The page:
What to Look for When Choosing Boiler Cover

Boiler cover, also known as boiler insurance or gas boiler cover, offers peace of mind and financial protection against expensive repair bills. It is typically offered by energy companies as an optional extra with their home electricity and gas plans. You can also purchase standalone policies from other providers. Whether you are looking for boiler cover or home emergency cover, it’s important to assess the different options and choose the policy that meets your needs.

Is it Worth Having Boiler Cover?

A boiler breakdown can be a huge inconvenience and expensive to fix. It can be especially worrying if you have elderly people in your home who depend on access to heating, or if you use medical equipment that requires constant power. Having a reliable boiler can help alleviate these worries, and in the event of an emergency, you’ll know that you are covered.

Many home insurance plans include boiler cover as an optional extra, so if this is the case for you, it’s worth checking the details of your policy to see exactly what is and isn’t included. In general, these types of policies provide a wider level of protection than boiler cover alone.

If you are a landlord, it is your responsibility to ensure that the boiler in any properties you rent out is working properly. Having boiler cover in place means that if the boiler breaks down, you can pay for a professional to carry out repairs or arrange a replacement quickly. This can save you a lot of money in the long run, as well as providing peace of mind for your tenants.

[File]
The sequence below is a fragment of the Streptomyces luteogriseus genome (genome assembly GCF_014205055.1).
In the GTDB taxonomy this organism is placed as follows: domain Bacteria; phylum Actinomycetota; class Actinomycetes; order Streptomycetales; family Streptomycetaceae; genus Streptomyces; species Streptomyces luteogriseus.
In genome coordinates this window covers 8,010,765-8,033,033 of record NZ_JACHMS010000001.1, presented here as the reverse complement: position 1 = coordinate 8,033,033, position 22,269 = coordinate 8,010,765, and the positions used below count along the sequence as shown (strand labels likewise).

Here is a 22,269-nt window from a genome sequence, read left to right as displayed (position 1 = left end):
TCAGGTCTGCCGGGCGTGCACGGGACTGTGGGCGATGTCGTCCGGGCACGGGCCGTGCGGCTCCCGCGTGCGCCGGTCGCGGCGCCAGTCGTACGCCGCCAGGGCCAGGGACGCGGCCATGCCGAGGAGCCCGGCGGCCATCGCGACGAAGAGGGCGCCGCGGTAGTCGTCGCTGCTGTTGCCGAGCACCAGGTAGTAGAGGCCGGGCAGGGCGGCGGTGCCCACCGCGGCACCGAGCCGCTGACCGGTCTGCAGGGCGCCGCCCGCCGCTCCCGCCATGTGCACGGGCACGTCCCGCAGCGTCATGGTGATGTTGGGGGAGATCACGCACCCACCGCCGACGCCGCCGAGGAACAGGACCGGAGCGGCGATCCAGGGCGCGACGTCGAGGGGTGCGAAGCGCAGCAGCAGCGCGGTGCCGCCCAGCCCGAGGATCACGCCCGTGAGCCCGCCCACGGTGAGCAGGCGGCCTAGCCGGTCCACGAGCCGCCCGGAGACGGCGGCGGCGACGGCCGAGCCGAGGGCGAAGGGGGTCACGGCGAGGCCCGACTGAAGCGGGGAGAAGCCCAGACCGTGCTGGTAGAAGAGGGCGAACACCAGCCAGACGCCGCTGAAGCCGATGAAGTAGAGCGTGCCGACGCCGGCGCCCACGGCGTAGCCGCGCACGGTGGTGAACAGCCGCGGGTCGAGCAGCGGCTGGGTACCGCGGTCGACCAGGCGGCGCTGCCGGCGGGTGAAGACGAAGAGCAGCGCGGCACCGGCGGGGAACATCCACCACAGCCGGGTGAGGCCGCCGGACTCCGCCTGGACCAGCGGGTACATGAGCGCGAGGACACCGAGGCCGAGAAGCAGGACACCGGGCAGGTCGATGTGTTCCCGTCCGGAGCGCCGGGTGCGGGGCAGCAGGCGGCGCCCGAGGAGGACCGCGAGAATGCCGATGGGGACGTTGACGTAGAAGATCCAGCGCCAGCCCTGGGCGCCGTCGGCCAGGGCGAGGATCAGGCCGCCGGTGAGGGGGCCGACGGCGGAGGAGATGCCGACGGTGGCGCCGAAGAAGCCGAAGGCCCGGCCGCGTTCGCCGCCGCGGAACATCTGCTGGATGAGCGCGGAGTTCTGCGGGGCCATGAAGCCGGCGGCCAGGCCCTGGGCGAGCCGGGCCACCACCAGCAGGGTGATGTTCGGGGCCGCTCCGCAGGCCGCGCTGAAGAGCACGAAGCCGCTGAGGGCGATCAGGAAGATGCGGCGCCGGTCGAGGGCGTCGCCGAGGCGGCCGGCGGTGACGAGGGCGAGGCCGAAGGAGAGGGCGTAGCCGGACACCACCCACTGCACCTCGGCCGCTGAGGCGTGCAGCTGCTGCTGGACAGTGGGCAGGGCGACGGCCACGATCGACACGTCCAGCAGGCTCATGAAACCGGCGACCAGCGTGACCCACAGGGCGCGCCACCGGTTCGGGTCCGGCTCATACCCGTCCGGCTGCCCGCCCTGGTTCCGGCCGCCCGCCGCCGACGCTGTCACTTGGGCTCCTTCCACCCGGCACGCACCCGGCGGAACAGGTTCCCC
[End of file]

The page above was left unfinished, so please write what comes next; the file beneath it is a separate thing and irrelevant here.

What to Look for When Choosing Boiler Cover

The type of boiler you have will impact the quotes you receive for boiler cover. For example, older models may be more difficult to insure, as some insurers don’t offer cover for them. It’s also important to check that your boiler is gas safe before arranging cover, and you will likely be required to have it serviced regularly in order to make claims.

Most policies don’t allow you to make a claim within the first two to four weeks of taking out the policy. This is to stop people buying the policy when their boiler has already broken down and trying to get a refund on the costs of the repair or replacement. It’s also common for wear and tear to be excluded from policies, so you should be aware of this when assessing your options.

Another thing to consider is whether your provider is regulated by the Financial Services Compensation Scheme FSCS. This will give you extra protection in the unlikely event that your boiler cover provider goes bust. You can usually find this information on your provider’s website. You can also purchase a standalone policy from the FSCS, although this will be more expensive than if you buy it as part of a wider home insurance plan.